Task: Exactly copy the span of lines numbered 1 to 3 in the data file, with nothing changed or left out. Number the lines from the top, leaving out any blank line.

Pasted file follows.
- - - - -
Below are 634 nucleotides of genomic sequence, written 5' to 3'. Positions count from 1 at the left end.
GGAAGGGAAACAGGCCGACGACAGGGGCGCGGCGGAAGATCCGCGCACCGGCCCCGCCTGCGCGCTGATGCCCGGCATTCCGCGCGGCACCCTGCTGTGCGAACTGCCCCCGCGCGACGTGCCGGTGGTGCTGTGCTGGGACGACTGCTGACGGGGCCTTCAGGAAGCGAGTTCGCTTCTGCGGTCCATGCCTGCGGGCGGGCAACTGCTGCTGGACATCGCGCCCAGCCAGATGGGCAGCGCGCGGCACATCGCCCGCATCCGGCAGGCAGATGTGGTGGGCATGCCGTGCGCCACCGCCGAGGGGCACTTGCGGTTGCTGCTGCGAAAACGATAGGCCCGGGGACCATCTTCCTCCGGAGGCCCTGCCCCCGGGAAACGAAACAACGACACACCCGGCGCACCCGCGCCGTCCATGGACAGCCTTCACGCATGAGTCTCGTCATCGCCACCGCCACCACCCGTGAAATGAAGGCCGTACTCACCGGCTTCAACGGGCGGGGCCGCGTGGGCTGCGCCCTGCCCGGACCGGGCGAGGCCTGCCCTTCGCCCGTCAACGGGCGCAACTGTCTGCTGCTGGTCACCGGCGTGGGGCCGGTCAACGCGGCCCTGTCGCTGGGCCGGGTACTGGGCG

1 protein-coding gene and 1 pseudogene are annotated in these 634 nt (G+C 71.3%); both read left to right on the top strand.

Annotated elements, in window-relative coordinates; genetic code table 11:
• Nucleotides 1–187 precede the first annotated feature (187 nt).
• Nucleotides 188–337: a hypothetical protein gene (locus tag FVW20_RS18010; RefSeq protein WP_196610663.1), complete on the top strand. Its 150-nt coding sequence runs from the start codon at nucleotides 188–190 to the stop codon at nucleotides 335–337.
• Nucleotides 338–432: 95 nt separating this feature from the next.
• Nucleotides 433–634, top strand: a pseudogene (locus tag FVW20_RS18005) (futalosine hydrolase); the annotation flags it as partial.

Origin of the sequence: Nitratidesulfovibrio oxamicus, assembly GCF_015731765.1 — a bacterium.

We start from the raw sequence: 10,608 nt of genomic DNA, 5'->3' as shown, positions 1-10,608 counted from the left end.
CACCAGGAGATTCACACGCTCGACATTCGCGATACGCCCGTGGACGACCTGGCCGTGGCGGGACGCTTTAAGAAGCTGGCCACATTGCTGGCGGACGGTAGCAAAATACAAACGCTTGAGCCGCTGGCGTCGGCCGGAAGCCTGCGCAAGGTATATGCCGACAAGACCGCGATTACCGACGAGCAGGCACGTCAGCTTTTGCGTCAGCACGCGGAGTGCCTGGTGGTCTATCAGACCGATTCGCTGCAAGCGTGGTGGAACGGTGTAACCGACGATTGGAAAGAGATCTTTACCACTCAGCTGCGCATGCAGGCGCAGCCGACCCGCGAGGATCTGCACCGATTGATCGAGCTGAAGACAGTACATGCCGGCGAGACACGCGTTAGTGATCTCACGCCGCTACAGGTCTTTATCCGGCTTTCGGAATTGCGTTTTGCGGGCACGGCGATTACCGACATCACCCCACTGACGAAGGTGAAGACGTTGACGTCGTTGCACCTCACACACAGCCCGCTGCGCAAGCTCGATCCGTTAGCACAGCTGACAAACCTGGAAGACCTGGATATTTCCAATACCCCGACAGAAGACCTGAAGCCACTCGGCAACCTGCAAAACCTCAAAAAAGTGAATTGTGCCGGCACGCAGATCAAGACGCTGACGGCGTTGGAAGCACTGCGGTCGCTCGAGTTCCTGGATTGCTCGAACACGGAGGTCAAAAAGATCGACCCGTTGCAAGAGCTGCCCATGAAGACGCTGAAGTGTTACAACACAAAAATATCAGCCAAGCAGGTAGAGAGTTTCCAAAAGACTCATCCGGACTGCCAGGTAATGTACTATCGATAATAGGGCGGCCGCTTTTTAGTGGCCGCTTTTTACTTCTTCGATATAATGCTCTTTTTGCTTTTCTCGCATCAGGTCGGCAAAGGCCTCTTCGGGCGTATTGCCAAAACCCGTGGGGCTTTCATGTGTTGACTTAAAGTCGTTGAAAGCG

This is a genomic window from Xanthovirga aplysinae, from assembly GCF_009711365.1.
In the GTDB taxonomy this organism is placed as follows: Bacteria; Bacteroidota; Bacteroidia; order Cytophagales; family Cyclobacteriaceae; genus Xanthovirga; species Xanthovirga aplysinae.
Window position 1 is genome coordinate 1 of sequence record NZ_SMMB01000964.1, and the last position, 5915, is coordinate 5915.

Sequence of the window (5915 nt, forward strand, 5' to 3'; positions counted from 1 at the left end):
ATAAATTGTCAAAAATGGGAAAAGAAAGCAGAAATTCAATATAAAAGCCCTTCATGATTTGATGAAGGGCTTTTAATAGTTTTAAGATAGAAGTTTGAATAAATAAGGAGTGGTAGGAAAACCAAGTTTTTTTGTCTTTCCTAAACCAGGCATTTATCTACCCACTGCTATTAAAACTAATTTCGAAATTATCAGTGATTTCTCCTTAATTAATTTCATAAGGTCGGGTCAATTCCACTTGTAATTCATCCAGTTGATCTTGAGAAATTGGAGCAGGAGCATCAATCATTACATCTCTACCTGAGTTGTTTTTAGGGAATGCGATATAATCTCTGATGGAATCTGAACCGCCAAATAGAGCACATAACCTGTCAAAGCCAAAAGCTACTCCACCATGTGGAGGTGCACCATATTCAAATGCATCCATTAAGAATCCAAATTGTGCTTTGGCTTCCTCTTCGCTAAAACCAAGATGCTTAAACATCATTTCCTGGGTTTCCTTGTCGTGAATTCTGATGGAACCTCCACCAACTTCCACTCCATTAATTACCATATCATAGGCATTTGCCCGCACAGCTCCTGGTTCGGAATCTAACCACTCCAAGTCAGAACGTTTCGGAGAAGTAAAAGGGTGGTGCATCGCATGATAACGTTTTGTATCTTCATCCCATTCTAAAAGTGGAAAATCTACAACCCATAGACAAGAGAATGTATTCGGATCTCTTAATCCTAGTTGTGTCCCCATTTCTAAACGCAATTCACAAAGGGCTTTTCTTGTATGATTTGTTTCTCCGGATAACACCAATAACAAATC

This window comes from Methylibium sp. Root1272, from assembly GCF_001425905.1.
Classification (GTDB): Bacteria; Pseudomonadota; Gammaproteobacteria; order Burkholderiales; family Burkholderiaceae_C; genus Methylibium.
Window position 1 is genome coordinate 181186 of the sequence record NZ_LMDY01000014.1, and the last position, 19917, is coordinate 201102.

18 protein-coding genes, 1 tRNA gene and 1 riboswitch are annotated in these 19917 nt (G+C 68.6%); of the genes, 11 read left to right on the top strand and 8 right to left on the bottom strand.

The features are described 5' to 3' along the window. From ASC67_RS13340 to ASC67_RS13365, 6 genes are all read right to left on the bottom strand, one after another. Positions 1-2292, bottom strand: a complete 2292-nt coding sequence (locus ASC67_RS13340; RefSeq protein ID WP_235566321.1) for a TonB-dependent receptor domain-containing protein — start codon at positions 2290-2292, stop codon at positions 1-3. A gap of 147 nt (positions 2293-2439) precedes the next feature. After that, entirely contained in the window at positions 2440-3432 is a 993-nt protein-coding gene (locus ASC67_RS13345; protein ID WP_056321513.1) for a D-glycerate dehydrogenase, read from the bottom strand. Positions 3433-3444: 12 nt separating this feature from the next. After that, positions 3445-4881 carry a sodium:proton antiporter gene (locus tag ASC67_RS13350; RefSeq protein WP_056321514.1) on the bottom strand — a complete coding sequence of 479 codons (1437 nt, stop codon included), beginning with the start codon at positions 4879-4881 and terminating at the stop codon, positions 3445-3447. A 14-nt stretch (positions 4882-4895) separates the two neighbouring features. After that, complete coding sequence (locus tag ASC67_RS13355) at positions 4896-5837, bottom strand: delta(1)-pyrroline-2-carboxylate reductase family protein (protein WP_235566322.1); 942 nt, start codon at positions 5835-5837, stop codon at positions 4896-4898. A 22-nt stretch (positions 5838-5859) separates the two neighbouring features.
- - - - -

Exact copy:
Below are 634 nucleotides of genomic sequence, written 5' to 3'. Positions count from 1 at the left end.
GGAAGGGAAACAGGCCGACGACAGGGGCGCGGCGGAAGATCCGCGCACCGGCCCCGCCTGCGCGCTGATGCCCGGCATTCCGCGCGGCACCCTGCTGTGCGAACTGCCCCCGCGCGACGTGCCGGTGGTGCTGTGCTGGGACGACTGCTGACGGGGCCTTCAGGAAGCGAGTTCGCTTCTGCGGTCCATGCCTGCGGGCGGGCAACTGCTGCTGGACATCGCGCCCAGCCAGATGGGCAGCGCGCGGCACATCGCCCGCATCCGGCAGGCAGATGTGGTGGGCATGCCGTGCGCCACCGCCGAGGGGCACTTGCGGTTGCTGCTGCGAAAACGATAGGCCCGGGGACCATCTTCCTCCGGAGGCCCTGCCCCCGGGAAACGAAACAACGACACACCCGGCGCACCCGCGCCGTCCATGGACAGCCTTCACGCATGAGTCTCGTCATCGCCACCGCCACCACCCGTGAAATGAAGGCCGTACTCACCGGCTTCAACGGGCGGGGCCGCGTGGGCTGCGCCCTGCCCGGACCGGGCGAGGCCTGCCCTTCGCCCGTCAACGGGCGCAACTGTCTGCTGCTGGTCACCGGCGTGGGGCCGGTCAACGCGGCCCTGTCGCTGGGCCGGGTACTGGGCG

1 protein-coding gene and 1 pseudogene are annotated in these 634 nt (G+C 71.3%); both read left to right on the top strand.